Are Voice-over-Internet phones ‘safer’ than land lines?As the quality of Voice over Internet Protocol (VoIP) telephone systems improve to more closely match the sound of the land-line-based telephone system, more attention is being given to security questions.
VoIP systems are vulnerable to many of the same impersonation-based attacks “phreakers” or hackers attempt against traditional telephone and cellular services. Their goals may range from harmless curiosity to identity theft, information theft and toll fraud. Those exploiting the system for illegal and unethical gain are picking up new ways to gain access to the emerging technology.
“In some ways, VoIP is more secure than traditional phone service,” says John Curry, owner of Curry IP Solutions. “It is relatively easy for the thief to gain access to the hard-wires of the traditional phone service by tapping into the junction box outside the building or the network of wires in the basement. The important thing is to be aware of the vulnerabilities and develop ways to prevent intrusions into the system.”
Smart Business asked Curry for his thoughts on ways to secure your VoIP system.
What are the first steps in protecting your VoIP system?
You first need to look at VoIP traffic as you look at data traffic. You put data behind a firewall and you should do the same with VoIP. The next step is using encryption. Many companies already send their e-mails and file attachments encrypted. They can use the same technology to send voice traffic.
Secure logins and passwords to send or retrieve messages are the next step. Make sure your service provider has and uses the ability to provide for unique logins and passwords that secure the carrier’s network with the equipment.
Is a separate firewall required?
No; the same firewall can be used as long as it is properly designed to handle VoIP traffic. VoIP uses the IETF Session Initiation Protocol (SIP) and the Real-time Transport Protocol (RTP) for call signaling and voice-message delivery. Firewalls that are SIP-aware, that can detect and counterattack against SIP signaling messages, and that can process RTP media streams without adding significant latency, should be used.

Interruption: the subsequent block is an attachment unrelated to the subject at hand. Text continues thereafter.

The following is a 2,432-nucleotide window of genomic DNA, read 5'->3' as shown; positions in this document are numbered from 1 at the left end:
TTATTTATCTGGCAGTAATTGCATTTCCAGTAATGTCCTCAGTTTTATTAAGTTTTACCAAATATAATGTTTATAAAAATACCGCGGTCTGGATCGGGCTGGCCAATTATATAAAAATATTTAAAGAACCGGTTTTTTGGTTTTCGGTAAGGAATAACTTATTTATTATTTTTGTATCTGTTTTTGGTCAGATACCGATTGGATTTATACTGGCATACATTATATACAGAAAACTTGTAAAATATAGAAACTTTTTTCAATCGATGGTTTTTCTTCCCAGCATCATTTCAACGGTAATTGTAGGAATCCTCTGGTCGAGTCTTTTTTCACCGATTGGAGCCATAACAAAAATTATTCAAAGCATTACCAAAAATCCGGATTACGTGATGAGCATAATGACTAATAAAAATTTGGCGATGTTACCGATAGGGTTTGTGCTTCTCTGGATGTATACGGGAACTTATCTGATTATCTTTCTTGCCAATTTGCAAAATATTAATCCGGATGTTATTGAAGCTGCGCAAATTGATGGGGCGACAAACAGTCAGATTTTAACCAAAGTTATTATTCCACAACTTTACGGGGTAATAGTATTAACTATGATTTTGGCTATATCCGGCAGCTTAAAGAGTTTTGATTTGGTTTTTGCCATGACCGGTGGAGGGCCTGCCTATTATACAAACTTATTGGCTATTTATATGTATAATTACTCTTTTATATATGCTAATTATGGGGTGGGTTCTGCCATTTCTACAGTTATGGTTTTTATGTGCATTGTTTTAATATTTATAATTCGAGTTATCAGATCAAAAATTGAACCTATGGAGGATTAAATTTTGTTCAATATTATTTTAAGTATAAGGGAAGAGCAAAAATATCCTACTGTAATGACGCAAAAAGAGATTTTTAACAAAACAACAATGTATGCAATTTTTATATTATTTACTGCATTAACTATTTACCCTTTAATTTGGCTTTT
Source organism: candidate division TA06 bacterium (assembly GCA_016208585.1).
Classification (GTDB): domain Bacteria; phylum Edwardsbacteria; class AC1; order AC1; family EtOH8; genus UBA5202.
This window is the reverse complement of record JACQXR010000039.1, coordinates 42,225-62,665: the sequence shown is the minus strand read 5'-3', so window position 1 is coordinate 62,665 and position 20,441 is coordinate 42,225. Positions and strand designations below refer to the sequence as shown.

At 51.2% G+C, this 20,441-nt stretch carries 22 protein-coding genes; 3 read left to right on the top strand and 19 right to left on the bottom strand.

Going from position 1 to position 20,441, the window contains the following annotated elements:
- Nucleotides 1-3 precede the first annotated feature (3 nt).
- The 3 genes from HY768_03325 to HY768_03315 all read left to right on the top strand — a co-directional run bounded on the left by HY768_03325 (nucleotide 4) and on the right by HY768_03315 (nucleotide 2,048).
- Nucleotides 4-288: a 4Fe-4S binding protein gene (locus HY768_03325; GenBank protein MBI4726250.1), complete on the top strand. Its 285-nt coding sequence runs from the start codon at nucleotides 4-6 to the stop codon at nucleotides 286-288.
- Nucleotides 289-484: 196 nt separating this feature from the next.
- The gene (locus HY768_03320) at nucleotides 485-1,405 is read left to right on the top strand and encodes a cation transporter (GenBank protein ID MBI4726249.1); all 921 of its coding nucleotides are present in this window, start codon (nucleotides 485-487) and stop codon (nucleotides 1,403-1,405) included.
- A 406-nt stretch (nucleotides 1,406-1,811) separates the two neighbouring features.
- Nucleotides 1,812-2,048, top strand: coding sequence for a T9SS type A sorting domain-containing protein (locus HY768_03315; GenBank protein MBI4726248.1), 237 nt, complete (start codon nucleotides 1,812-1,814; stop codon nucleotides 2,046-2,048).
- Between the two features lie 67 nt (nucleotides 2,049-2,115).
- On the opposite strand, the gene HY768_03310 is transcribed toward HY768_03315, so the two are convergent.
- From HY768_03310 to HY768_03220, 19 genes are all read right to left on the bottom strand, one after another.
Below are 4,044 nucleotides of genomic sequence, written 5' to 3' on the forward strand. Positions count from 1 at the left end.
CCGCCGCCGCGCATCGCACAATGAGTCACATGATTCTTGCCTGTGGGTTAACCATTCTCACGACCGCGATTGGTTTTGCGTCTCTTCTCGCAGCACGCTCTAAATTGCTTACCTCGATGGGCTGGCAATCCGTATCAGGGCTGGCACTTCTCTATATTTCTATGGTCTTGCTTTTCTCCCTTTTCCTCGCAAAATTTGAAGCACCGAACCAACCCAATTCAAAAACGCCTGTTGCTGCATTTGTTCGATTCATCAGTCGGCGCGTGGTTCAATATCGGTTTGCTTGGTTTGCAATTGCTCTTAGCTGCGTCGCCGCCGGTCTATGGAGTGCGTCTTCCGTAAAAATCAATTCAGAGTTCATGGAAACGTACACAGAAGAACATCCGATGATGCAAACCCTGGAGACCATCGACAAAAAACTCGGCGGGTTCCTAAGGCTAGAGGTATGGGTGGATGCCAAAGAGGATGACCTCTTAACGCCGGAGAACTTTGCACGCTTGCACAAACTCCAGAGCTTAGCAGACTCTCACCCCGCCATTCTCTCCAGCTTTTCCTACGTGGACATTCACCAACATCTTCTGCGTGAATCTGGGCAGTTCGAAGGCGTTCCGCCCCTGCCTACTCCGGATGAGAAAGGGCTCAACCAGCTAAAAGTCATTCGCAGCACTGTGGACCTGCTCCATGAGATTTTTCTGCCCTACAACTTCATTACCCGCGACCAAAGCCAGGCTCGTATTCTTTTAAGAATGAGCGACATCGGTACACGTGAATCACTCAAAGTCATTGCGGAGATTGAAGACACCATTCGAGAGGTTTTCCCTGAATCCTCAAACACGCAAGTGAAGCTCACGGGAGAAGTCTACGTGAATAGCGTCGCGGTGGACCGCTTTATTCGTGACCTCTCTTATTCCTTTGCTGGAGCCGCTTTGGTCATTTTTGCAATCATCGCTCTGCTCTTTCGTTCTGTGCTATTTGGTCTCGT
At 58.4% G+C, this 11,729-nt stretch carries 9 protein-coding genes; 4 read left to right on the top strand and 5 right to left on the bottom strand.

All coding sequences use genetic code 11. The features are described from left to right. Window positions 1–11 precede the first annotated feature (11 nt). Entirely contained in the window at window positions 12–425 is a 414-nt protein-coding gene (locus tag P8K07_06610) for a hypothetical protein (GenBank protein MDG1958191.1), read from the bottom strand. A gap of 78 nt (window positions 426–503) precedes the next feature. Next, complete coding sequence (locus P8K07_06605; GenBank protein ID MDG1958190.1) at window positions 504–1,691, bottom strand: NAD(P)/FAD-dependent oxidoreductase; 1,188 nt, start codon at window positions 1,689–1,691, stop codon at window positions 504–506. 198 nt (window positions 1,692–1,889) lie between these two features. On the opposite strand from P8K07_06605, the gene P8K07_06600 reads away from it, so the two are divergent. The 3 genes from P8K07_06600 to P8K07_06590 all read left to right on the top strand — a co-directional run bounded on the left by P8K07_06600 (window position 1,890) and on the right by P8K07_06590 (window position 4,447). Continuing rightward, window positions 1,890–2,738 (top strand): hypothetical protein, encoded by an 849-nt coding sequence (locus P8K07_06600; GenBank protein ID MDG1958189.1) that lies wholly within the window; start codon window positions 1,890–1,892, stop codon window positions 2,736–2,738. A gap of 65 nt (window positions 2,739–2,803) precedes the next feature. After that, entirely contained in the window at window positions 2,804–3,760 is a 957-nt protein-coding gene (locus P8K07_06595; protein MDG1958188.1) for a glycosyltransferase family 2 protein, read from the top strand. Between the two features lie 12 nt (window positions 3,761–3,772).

What encryption advice do you have?
Since most companies are already using encryption for e-mails and attachments, they already have policies that can be applied to their phone system.
Companies planning to develop their VoIP network need to make a long-term decision on the hardware they plan to use. Since there is no industry standard for encryption equipment, manufacturers develop preparatory encryption that works on their hardware only. So if you are planning your network for multi-site locations and want to ensure security within your network, you should be consistent with your selections.
Each phone should also have a unique alphanumeric signature or login and password. This will make it more difficult for the phone to be used fraudulently by an unauthorized user. A password of eight to 12 characters requiring a combination of alpha and numeric characters is the toughest to break.
How often should a person change his or her login and password?
If you notice anything suspicious, you should change both your login and password immediately.
With VoIP, the login and password provides secured registration with the VoIP Service provider and the IP phone. If your organization has an administrator, you should contact him. If your service is directly connected to a VoIP service provider, you will need to contact the service provider. The login and password is typically controlled by the service provider. In most cases, the service provider makes these changes without contacting the customer.
Anything else that you’d like said about security?
There is another type of security to be considered. That is in the case of a natural or other disaster. In today’s environment, there is access to cell, land and VoIP. If any disaster should occur in an area, one of those three should be available if any suffer gridlock.
More and more cities, including Pittsburgh, are establishing wireless broadband networks that can play a key role if emergency communications were needed. Cities could take control of their own WiFi network and have their staff use WiFi in case of such occurrence. In that case, VoIP could be the most usable and effective communication, since the city could block casual users. I know myself last year when the Pittsburgh Steelers won the Super Bowl, there was gridlock on the Public Switched Telephone Network and cell phones, with fast busies and recordings. VoIP, however, was available.